One of the bright points in Barack Obama’s rising political star is his ability to talk about Jesus without faking it. But his enemies, including right-wing bloggers and TV pundits, are complaining that Obama’s church—Trinity United Church of Christ in Chicago—embraces an Africentrism that is separatist or even racist. Just what is this Africentrism?
Holy hilarity: The Lorraine Avenue Mennonite Church in Wichita, Kansas, celebrates Holy Humor Sunday the week after Easter because “God played the best practical joke of all on death, on Satan, in raising Jesus.” This year one skit involved a taste test to find the best grape juice for communion. The panelists in the skit were embarrassed to learn they had chosen “Real-Value Artificial Grape Drink from Wal-Mart” (Mennonite Weekly Review, April 23).
There is nothing like writing a book called Leaving Church for discovering how many things people can make of a title like that. The church of the title is Grace-Calvary Church in Clarkesville, Georgia. Leaving is what I did in 1997 when I resigned from parish ministry. In the year since the book came out, I have received thousands of letters, most so poignant that I have to hold my heart while I read them.What I read above all is a rich mix of love and grief: love for the mainline churches that have formed the faithful, and grief that so many of those churches have run out of holy steam. The love part makes the grief part hard to articulate.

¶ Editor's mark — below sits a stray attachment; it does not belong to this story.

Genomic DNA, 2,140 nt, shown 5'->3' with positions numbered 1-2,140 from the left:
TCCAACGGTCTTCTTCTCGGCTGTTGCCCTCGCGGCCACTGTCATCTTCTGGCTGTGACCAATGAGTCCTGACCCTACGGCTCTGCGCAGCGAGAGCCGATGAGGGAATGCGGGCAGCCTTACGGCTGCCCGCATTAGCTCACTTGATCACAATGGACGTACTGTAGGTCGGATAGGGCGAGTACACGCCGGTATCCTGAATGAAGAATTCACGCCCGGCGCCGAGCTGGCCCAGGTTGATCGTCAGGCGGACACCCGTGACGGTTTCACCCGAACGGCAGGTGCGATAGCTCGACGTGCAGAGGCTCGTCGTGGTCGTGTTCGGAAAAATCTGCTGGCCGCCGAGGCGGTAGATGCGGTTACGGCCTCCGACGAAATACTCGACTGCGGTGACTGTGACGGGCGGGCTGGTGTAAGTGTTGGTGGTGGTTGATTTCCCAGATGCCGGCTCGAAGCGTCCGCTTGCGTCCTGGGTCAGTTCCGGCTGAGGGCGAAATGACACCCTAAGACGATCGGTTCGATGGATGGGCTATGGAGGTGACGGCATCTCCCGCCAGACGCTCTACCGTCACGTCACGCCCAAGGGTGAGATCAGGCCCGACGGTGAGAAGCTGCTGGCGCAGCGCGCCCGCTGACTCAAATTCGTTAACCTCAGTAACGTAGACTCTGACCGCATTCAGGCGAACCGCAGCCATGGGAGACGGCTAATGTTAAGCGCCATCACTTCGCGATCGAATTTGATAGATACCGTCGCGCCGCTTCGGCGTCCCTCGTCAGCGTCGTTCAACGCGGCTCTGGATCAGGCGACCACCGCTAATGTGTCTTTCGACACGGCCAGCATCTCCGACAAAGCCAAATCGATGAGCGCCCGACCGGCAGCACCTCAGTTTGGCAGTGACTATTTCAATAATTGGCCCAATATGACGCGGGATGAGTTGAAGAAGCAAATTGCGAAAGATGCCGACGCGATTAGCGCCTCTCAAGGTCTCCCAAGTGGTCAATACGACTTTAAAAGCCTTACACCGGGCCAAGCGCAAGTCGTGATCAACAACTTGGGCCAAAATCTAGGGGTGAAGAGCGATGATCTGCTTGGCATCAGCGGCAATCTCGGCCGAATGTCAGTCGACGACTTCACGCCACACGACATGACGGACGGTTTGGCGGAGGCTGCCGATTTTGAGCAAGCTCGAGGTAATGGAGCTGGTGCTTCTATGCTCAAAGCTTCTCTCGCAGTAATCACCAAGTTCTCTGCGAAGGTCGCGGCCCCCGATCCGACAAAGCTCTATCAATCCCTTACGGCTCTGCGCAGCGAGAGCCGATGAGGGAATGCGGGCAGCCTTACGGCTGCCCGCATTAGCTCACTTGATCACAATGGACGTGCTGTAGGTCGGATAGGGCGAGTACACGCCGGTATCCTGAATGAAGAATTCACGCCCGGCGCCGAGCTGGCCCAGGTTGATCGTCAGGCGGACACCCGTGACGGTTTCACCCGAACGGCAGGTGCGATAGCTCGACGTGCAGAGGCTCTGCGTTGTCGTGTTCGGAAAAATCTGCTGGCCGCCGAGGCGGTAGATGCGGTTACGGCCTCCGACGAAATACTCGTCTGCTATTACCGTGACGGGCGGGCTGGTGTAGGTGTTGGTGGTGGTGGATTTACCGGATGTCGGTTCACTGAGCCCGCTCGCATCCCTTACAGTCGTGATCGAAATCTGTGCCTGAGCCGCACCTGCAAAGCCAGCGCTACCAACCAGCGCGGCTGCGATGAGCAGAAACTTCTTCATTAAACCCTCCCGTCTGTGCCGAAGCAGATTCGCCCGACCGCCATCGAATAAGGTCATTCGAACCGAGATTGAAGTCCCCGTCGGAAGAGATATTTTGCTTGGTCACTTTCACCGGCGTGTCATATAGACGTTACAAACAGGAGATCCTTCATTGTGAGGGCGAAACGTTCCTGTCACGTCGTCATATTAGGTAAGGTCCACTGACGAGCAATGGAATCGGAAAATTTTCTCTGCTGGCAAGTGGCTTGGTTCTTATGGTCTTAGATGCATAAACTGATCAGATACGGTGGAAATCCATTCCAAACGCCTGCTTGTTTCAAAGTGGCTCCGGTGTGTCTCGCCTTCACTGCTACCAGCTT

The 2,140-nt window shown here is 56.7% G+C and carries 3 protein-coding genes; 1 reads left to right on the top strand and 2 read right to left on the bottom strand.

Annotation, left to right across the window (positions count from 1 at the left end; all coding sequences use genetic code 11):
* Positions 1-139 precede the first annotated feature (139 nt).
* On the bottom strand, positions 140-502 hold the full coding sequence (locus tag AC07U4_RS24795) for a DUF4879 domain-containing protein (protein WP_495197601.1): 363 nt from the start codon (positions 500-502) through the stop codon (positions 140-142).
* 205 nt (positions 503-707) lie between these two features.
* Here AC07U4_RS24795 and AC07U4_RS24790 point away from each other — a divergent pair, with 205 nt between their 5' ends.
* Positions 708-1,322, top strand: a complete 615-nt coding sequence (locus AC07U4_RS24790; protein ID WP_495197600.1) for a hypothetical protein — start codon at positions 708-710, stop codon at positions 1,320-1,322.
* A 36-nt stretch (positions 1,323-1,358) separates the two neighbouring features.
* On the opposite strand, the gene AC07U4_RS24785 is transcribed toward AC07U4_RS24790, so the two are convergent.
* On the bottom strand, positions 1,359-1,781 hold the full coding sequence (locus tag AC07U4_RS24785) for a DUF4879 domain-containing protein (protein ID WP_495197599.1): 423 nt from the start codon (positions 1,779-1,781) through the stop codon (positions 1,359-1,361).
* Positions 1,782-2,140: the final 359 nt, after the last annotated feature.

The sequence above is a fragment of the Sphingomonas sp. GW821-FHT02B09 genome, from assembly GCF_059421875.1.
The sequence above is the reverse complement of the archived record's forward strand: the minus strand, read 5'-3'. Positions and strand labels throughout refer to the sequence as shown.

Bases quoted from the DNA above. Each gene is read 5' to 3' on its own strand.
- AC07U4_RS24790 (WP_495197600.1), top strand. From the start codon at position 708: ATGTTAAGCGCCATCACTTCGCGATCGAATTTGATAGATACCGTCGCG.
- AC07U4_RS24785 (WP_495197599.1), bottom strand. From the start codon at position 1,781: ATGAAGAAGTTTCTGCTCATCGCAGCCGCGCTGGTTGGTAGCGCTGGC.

The Bible is full of strange things—oil cruets and flour containers that never become empty and young bodies that are restored to life at a word from Jesus. Are we supposed to believe that these things happened? Maybe the ancient peoples did, but we moderns suffer under the curse of Bultmann’s lightbulb: we know why the light switches on. We are cursed by rationalities that prevent us from seeing the Bible as one overarching story in which our own lives play a key role.
One of my seminary teachers once said that if you can’t think of anything original to preach, you should tell Bible stories—they have enough power to turn people’s hearts toward God. This may not work with every text, but it certainly works with the drama and wisdom of the story of Naboth and the story of the woman who washes Jesus’ feet with her tears.